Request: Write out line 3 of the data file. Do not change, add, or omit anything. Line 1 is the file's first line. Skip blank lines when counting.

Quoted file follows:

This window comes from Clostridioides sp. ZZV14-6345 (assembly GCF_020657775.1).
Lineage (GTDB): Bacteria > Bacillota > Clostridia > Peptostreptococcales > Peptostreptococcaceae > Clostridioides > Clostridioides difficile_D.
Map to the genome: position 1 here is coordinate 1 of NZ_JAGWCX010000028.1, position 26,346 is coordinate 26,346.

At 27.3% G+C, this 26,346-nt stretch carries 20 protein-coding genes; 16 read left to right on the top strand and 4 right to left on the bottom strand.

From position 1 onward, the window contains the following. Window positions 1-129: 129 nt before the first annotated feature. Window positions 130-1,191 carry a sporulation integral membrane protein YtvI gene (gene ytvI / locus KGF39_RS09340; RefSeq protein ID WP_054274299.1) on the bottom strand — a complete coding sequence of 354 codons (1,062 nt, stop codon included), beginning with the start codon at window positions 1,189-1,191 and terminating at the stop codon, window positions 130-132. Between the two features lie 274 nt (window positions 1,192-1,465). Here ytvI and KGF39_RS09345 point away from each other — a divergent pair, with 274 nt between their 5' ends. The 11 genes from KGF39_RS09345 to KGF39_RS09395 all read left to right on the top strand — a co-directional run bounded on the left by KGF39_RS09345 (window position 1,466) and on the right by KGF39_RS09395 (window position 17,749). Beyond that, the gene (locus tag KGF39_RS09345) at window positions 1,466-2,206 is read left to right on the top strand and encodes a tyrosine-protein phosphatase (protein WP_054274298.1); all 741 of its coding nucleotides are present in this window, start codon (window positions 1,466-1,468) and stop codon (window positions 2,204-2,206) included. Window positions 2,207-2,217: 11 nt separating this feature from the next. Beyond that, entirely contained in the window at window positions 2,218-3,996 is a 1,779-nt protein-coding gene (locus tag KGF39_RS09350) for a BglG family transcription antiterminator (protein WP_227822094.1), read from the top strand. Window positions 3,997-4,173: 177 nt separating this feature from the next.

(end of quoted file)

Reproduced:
Map to the genome: position 1 here is coordinate 1 of NZ_JAGWCX010000028.1, position 26,346 is coordinate 26,346.